• Summary
  • Contents
  • Subject index

Practising Human Geography is critical introduction to disciplinary debates about the practice of human geography, that is informed by an inquiry into how geographers actually do research. In examining those methods and practices that are integral to doing geography, the text presents a theoretically-informed reflection on the construction and interpretation of geographical data - including factual and "fictional" sources; the use of core research methodologies; and the interpretative role of the researcher. Framed by an historical overview how ideas of practising human geography have changed, the following three sections offer an comprehensive and integrated overview of research methodologies. Illustrated throughout, the te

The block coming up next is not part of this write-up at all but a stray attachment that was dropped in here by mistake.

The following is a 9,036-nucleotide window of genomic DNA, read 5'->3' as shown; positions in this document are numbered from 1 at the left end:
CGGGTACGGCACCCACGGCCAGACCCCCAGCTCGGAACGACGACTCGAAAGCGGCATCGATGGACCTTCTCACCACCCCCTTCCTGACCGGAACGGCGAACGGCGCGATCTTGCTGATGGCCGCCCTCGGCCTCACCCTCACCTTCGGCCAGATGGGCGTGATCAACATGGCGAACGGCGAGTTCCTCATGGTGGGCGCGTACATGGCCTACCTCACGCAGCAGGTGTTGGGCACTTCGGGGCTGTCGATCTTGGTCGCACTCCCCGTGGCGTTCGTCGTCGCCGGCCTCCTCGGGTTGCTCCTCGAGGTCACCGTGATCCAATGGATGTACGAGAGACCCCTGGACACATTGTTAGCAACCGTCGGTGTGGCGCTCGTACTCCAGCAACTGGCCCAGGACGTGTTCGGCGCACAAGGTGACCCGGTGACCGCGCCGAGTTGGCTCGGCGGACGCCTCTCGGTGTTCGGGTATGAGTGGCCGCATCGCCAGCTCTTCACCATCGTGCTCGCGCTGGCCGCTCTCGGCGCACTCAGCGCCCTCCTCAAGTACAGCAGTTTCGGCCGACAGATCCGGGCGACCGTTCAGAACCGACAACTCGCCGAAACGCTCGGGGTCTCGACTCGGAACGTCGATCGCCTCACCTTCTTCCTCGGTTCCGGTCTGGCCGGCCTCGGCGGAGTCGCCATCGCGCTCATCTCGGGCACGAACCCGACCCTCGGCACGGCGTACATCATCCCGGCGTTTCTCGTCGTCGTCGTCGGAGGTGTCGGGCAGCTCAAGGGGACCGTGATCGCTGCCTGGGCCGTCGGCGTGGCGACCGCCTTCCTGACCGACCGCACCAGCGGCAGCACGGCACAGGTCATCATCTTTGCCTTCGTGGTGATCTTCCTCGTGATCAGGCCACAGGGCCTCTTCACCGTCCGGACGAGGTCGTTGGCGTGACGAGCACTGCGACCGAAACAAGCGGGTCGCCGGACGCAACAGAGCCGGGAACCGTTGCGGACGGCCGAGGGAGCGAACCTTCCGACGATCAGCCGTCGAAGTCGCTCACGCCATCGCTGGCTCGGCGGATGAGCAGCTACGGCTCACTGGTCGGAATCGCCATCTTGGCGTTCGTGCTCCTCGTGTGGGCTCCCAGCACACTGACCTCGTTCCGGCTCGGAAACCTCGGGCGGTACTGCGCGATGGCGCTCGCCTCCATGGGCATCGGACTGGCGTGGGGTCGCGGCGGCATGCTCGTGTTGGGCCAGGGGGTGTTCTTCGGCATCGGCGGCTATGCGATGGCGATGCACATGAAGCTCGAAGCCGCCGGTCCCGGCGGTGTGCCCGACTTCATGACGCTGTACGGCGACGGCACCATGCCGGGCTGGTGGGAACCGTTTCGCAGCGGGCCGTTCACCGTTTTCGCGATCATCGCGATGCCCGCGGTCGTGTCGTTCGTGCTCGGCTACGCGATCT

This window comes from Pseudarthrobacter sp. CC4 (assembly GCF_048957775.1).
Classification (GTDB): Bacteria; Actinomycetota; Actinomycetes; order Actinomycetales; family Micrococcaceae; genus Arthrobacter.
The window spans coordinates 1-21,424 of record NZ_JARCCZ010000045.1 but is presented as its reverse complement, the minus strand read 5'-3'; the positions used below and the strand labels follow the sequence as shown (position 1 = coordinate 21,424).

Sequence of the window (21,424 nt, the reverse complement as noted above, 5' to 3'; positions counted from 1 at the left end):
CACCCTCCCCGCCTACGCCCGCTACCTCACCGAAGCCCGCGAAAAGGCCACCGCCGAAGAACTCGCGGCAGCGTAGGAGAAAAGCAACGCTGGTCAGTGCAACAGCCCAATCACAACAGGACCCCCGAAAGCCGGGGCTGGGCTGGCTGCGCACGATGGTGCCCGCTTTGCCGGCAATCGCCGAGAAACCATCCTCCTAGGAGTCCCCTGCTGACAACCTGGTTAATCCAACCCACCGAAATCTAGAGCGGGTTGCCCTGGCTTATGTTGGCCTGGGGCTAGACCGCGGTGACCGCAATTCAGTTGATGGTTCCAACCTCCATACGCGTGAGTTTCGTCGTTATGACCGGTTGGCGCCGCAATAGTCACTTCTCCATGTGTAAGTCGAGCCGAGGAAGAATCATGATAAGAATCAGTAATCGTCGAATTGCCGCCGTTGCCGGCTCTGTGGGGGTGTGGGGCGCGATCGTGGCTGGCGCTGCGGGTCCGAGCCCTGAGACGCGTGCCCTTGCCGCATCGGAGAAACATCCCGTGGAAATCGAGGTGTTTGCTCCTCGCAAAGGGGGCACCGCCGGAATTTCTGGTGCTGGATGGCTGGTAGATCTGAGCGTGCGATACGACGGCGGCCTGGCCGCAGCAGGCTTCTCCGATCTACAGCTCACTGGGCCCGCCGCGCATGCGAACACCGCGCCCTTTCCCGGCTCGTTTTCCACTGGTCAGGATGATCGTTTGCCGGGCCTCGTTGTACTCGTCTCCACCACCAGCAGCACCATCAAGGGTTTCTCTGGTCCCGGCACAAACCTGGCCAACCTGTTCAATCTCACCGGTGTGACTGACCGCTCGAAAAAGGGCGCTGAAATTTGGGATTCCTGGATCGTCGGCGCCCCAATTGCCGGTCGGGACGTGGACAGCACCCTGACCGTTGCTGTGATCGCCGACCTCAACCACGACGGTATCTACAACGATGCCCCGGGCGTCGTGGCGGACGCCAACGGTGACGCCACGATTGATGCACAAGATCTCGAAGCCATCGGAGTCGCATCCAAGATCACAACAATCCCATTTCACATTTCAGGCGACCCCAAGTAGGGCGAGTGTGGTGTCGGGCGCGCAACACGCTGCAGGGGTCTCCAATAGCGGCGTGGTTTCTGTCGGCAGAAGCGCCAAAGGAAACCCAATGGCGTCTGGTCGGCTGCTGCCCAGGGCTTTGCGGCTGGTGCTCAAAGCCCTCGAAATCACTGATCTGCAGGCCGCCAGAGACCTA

So far in this part of the book we have traced a path from the initial stages of interpretation (sifting and sorting), through the so-called ‘thin description’ of enumeration, to the analytical mode of interpretation known as explanation. To oversimplify somewhat, each of these procedures can be seen as steps in a broadly scientific enterprise. Although the parallel is not exact, ‘sifting and sorting’ brings to mind the categorizing activities of the naturalists of the eighteenth and nineteenth centuries – the exercises in classification of a Linnaeus or a Darwin. Enumeration, with its emphasis on quantification, generalizable descriptions and statistical testing, sits squarely in the ‘geography as science’ corner. Similarly, explanation (whether of a positivist, critical rationalist, structuralist, Marxian or critical realist kind) usually ...

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